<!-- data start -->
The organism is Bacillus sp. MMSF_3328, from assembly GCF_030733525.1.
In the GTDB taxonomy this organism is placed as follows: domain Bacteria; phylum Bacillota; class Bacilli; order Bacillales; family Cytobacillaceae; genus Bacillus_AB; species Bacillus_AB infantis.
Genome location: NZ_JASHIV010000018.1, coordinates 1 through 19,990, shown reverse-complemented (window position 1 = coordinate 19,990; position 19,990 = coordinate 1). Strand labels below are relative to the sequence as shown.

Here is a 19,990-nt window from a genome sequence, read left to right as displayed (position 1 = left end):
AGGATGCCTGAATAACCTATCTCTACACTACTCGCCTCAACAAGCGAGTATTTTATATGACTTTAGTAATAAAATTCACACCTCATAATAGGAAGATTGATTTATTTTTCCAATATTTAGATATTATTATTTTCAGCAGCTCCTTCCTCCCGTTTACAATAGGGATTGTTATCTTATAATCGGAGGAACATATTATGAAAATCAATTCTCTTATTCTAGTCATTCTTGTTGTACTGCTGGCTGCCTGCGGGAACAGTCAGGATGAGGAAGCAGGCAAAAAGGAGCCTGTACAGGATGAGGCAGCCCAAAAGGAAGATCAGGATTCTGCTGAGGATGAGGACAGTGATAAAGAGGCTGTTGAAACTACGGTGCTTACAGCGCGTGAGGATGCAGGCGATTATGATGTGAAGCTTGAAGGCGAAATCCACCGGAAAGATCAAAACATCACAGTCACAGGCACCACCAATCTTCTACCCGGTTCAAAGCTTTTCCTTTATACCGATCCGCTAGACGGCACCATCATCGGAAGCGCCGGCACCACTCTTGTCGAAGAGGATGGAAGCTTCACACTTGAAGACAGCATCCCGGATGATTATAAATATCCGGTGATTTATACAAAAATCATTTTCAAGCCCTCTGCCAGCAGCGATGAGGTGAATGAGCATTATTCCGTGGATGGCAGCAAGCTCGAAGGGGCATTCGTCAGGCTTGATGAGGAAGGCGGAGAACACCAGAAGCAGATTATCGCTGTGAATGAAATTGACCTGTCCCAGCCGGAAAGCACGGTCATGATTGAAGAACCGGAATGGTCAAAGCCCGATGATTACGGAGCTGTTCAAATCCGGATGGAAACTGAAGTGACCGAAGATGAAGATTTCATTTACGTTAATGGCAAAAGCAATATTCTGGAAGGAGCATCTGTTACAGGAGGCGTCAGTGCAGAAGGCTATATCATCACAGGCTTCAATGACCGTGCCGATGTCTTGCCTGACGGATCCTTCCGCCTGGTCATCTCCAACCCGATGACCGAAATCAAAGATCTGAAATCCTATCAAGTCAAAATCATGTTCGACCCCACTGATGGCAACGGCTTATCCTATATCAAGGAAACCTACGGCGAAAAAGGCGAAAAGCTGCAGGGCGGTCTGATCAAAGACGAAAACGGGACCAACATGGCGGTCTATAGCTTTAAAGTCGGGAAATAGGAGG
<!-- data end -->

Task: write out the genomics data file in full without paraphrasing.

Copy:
The organism is Bacillus sp. MMSF_3328, from assembly GCF_030733525.1.
In the GTDB taxonomy this organism is placed as follows: domain Bacteria; phylum Bacillota; class Bacilli; order Bacillales; family Cytobacillaceae; genus Bacillus_AB; species Bacillus_AB infantis.
Genome location: NZ_JASHIV010000018.1, coordinates 1 through 19,990, shown reverse-complemented (window position 1 = coordinate 19,990; position 19,990 = coordinate 1). Strand labels below are relative to the sequence as shown.

Here is a 19,990-nt window from a genome sequence, read left to right as displayed (position 1 = left end):
AGGATGCCTGAATAACCTATCTCTACACTACTCGCCTCAACAAGCGAGTATTTTATATGACTTTAGTAATAAAATTCACACCTCATAATAGGAAGATTGATTTATTTTTCCAATATTTAGATATTATTATTTTCAGCAGCTCCTTCCTCCCGTTTACAATAGGGATTGTTATCTTATAATCGGAGGAACATATTATGAAAATCAATTCTCTTATTCTAGTCATTCTTGTTGTACTGCTGGCTGCCTGCGGGAACAGTCAGGATGAGGAAGCAGGCAAAAAGGAGCCTGTACAGGATGAGGCAGCCCAAAAGGAAGATCAGGATTCTGCTGAGGATGAGGACAGTGATAAAGAGGCTGTTGAAACTACGGTGCTTACAGCGCGTGAGGATGCAGGCGATTATGATGTGAAGCTTGAAGGCGAAATCCACCGGAAAGATCAAAACATCACAGTCACAGGCACCACCAATCTTCTACCCGGTTCAAAGCTTTTCCTTTATACCGATCCGCTAGACGGCACCATCATCGGAAGCGCCGGCACCACTCTTGTCGAAGAGGATGGAAGCTTCACACTTGAAGACAGCATCCCGGATGATTATAAATATCCGGTGATTTATACAAAAATCATTTTCAAGCCCTCTGCCAGCAGCGATGAGGTGAATGAGCATTATTCCGTGGATGGCAGCAAGCTCGAAGGGGCATTCGTCAGGCTTGATGAGGAAGGCGGAGAACACCAGAAGCAGATTATCGCTGTGAATGAAATTGACCTGTCCCAGCCGGAAAGCACGGTCATGATTGAAGAACCGGAATGGTCAAAGCCCGATGATTACGGAGCTGTTCAAATCCGGATGGAAACTGAAGTGACCGAAGATGAAGATTTCATTTACGTTAATGGCAAAAGCAATATTCTGGAAGGAGCATCTGTTACAGGAGGCGTCAGTGCAGAAGGCTATATCATCACAGGCTTCAATGACCGTGCCGATGTCTTGCCTGACGGATCCTTCCGCCTGGTCATCTCCAACCCGATGACCGAAATCAAAGATCTGAAATCCTATCAAGTCAAAATCATGTTCGACCCCACTGATGGCAACGGCTTATCCTATATCAAGGAAACCTACGGCGAAAAAGGCGAAAAGCTGCAGGGCGGTCTGATCAAAGACGAAAACGGGACCAACATGGCGGTCTATAGCTTTAAAGTCGGGAAATAGGAGG